Chris Reynolds, his gorgeous wife Linda Seyfert and My hub John

Chris Reynolds, his gorgeous wife Linda Seyfert and My hub John

On our way to Ocala Art Show -passing through Marion County BIG HORSE COUNTRY

On our way to Ocala Art Show -passing through Marion County BIG HORSE COUNTRY

Artist Examining his Work

Artist Examining his Work

Chick Schwartz and Laura Matson Hahn by his work: Angles on the Head of a Pin

Chick Schwartz and Laura Matson Hahn by his work: Angles on the Head of a Pin

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Is everyone avoiding the Big Fish in the center of the room?

Is everyone avoiding the Big Fish in the center of the room?

Salute!

Salute!

Jockey Ho!

Jockey Ho!

There's a light in the back!

There’s a light in the back!

Kathy Fotterall and Chick conspire to look natural

Kathy Fotterall and Chick conspire to look natural

Carol and Chick's Lovely Wife Marsha! (Gertrude to us)

Carol and Chick’s Lovely Wife Marsha! (Gertrude to us)

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Martin and Lonna Dickenson - all dressed up!! my my

Martin and Lonna Dickenson – all dressed up!! my my

Marsha Schwarts - proud wife of the celebrated artist.  And a fantastic artist herself.

Marsha Schwarts – proud wife of the celebrated artist. And a fantastic artist herself.

Bev and Stanley

Bev and Stanley

Ze Artist Celeb - Chick Schwartz

Ze Artist Celeb – Chick Schwartz

Jan 24: The Parade for the Homecoming Week at the school is an annual event and they year,  Council Woman Sue Collins wanted everyone IN the parade “like one long conga line”. So the OFCA (Old Florida Celebration of the Arts Festival) joined in – making BIG RED our float.  Linda Seyfert came over – squeezing in some time – to do the art for our Frame – and Suzanne and Lauren Krieble found decorations at the Dollar Store (we knew Suzanne could pull this off from her many years in sorority life)  During the Parade, John used the loud speaker system (thank you Frank Deluca) to play “76 Trombones” all through the route. Four of us marched in front of the truck with dogs,  and John noticed people kept looking for the band.  WE were the Band.  It was Fun!

Sue Collins shark-fitted her gulf cart!

Sue Collins shark-fitted her gulf cart!

Masks are fun

Masks are fun

76 Trombones is blasting out the loud speakers

76 Trombones is blasting out the loud speakers

Well Done, Suzanne

Well Done, Suzanne

Viola! We Heart Art and Sharks (mascot)

Viola! We Heart Art and Sharks (mascot)

Lauren Kieble adds some touches

Lauren Kieble adds some touches

Suzanne Kreible leads John in the decoration

Suzanne Kreible leads John in the decoration

Linda creating the frame for the Truck Float.  Suzanne appreciating her finesse

Linda creating the frame for the Truck Float. Suzanne appreciating her finesse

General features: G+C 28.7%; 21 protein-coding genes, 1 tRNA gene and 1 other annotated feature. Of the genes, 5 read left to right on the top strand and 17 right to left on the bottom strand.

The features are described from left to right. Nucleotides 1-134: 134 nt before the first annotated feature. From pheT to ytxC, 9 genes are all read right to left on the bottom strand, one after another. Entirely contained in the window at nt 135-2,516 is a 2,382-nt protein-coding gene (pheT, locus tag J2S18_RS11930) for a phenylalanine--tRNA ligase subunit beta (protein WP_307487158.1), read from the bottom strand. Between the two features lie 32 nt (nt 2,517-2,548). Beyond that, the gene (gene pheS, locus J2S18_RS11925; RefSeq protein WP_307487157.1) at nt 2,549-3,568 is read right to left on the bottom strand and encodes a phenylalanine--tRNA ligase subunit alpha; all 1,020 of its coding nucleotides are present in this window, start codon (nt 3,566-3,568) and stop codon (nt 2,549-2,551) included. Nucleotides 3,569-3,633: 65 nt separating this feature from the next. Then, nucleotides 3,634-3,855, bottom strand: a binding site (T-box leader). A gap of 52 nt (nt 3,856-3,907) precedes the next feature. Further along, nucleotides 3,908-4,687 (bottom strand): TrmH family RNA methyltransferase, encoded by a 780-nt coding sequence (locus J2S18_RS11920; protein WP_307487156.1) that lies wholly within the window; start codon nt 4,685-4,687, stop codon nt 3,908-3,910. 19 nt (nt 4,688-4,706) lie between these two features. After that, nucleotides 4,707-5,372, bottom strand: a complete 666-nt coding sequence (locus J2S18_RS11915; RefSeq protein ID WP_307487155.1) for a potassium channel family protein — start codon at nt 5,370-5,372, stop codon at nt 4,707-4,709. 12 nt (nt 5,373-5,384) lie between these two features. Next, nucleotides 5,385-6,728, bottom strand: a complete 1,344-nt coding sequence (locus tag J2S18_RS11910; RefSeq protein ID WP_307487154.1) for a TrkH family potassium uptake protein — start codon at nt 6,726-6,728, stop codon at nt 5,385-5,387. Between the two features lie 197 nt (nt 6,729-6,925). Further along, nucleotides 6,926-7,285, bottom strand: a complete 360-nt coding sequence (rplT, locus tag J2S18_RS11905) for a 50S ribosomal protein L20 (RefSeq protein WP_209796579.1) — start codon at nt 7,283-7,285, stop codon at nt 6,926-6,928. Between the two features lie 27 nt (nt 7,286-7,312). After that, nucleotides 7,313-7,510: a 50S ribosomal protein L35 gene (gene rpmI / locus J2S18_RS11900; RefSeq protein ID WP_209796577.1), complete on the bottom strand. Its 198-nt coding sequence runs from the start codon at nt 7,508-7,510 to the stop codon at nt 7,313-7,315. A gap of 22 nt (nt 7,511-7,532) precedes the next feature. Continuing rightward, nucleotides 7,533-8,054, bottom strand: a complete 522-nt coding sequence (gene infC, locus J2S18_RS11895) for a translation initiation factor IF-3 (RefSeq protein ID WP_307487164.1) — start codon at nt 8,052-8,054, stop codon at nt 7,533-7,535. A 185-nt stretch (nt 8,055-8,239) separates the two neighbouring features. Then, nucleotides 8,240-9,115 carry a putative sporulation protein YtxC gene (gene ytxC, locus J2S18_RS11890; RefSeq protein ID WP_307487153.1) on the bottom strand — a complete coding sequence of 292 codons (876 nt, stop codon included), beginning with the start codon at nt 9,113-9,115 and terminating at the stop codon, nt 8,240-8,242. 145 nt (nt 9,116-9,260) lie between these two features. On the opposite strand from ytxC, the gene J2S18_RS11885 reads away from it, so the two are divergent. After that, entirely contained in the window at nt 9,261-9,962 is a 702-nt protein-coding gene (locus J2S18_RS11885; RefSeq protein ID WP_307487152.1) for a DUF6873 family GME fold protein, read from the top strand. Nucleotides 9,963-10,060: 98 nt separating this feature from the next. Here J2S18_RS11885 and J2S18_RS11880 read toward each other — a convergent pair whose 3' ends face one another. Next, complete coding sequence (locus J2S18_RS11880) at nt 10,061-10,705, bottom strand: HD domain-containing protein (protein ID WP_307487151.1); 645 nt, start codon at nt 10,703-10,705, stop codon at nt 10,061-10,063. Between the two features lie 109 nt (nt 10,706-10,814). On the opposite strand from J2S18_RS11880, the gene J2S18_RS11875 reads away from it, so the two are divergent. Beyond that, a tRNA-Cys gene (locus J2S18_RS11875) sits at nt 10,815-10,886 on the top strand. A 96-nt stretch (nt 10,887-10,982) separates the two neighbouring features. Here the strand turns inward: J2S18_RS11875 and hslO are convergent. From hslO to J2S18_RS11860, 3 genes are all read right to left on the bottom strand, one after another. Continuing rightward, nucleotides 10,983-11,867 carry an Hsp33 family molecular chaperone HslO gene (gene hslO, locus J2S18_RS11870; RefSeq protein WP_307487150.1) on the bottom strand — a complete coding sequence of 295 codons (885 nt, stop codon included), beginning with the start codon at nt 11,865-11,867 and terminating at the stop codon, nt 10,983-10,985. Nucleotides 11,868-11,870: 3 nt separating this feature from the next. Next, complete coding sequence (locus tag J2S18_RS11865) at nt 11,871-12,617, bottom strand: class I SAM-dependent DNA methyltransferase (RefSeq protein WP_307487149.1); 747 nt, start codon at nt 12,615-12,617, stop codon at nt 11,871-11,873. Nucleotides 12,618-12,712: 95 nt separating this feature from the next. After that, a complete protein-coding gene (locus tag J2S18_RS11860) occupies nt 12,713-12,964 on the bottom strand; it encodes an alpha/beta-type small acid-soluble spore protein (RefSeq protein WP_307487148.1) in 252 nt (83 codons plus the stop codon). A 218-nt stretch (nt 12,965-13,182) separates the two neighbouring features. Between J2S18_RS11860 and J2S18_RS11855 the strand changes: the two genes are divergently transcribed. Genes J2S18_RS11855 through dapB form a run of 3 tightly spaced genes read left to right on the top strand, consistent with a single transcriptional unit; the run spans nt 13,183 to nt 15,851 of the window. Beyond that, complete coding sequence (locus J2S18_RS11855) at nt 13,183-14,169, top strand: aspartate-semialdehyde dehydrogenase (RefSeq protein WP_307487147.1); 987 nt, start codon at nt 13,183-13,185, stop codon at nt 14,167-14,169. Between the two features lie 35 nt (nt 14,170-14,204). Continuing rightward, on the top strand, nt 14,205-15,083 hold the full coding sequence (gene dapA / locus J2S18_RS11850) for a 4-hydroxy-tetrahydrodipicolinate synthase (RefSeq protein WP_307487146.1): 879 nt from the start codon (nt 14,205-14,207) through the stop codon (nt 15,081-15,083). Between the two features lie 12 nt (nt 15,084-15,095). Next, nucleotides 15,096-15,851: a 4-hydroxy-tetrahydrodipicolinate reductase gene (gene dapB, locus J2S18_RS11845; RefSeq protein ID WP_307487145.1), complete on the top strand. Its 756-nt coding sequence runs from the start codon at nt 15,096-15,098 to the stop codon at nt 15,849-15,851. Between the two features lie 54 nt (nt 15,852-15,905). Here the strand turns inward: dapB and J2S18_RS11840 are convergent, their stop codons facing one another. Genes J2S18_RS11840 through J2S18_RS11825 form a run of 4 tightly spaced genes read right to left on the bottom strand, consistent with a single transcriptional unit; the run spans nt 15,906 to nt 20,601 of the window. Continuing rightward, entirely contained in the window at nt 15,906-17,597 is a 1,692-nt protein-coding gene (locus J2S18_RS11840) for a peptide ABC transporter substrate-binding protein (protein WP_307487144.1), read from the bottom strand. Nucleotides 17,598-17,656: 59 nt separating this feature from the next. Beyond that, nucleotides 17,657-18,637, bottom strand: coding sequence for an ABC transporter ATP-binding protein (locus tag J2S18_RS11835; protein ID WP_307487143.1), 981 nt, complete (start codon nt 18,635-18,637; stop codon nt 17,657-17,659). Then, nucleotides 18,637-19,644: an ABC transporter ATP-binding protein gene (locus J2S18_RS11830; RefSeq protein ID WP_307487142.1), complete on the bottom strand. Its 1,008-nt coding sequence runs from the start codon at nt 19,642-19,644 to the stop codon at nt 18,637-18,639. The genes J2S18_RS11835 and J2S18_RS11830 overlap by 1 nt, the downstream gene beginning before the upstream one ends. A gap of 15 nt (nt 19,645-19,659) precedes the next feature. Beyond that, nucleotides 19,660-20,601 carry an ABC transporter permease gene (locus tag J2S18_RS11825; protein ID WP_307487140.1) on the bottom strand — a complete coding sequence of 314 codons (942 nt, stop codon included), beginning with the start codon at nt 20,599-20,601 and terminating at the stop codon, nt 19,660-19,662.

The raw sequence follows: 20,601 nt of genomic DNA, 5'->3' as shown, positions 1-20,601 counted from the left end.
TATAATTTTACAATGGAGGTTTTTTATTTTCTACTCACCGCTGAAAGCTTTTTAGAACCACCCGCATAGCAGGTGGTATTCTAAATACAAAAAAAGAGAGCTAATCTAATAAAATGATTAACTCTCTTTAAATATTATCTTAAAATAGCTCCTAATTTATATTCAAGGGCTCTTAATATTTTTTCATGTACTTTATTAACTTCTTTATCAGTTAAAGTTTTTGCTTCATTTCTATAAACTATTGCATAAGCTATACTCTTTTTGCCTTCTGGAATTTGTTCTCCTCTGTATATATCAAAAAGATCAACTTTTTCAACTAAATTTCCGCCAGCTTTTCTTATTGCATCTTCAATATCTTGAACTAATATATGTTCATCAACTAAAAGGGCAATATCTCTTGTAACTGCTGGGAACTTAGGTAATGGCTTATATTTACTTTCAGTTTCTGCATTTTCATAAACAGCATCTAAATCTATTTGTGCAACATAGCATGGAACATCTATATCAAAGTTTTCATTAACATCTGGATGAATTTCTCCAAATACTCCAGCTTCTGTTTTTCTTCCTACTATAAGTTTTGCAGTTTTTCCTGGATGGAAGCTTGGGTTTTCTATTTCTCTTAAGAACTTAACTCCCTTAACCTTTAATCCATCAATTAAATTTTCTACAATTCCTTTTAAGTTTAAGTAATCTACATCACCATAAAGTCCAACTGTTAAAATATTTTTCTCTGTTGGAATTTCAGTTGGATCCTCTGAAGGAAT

Jan 26: Bev Ringenberg – my go to girl for all things art festival – invited John and I to join them in a boat cruise she’d put together for her family – son, daughter-in-law, cousin Joe (who would be playing at the fundraiser) his wife and sister.  SOOOO nice to get onto the water cruising the bay – stopping on North Key – Touring Atsena Otie – where a graveyard from the 1800’s still exists… it was once THE inhabited Island – until a horrible storm nearly swept everyone away. That’s when they moved buildings to the main island we now call Cedar Key.

It's been battered but still here!

It’s been battered but still here!

Backside of North Key

Backside of North Key

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J-A-N-U-A-R-Y (hehe)

J-A-N-U-A-R-Y (hehe)

Gnarly Sea Monsters

Gnarly Sea Monsters

Visceral Serenity

Visceral Serenity

Sea Horse Key

Sea Horse Key

Dog gone day. Too bad Daisy didn't come too.

Dog gone day. Too bad Daisy didn’t come too.

whoop whoop

whoop whoop

Cormorant

Cormorant

Dock to Atsena Otie Key

Dock to Atsena Otie Key

Grave site on Atsena Otie

Grave site on Atsena Otie

Fenced Grave site

Fenced Grave site

Searching for the birds

Searching for the birds

Jan 27: The Fundraiser was a great community success.  We incorporated Storytellers along with the music afternoon and it was a big hit! Bill Roberts is a beloved “cracker cowboy”, fishing guide and artist – he told some of his cowboy stories, rounding up wild cattle in Florida. Russ Weaver, another artist sketched faces throughout the day. Toni Collins, historian storyteller, shared knowledge of the lighthouse occupants on Seahorse Key – when it was operational in the 1800’s.  And musician Joe Peters played beautifully!  Good fun. Great Fundraiser. and Good silent art auction – to which we heavily contributed.

sketches of the crowd

sketches of the crowd

Tony - the husband of the Mosaic Artist Valerie (who's piece I won in the silent auction)

Tony – the husband of the Mosaic Artist Valerie (who’s piece I won in the silent auction)

Love Bill's leg sticking out here

Love Bill’s leg sticking out here

Ton Collins as the LADY OF THE LIGHTHOUSE

Ton Collins as the LADY OF THE LIGHTHOUSE

Joe Peter's soothing music

Joe Peter’s soothing music

Shannon and MANDY - my coordinator predecessor (what a help she has been)

Shannon and MANDY – my coordinator predecessor (what a help she has been)

My Festival Team!

My Festival Team!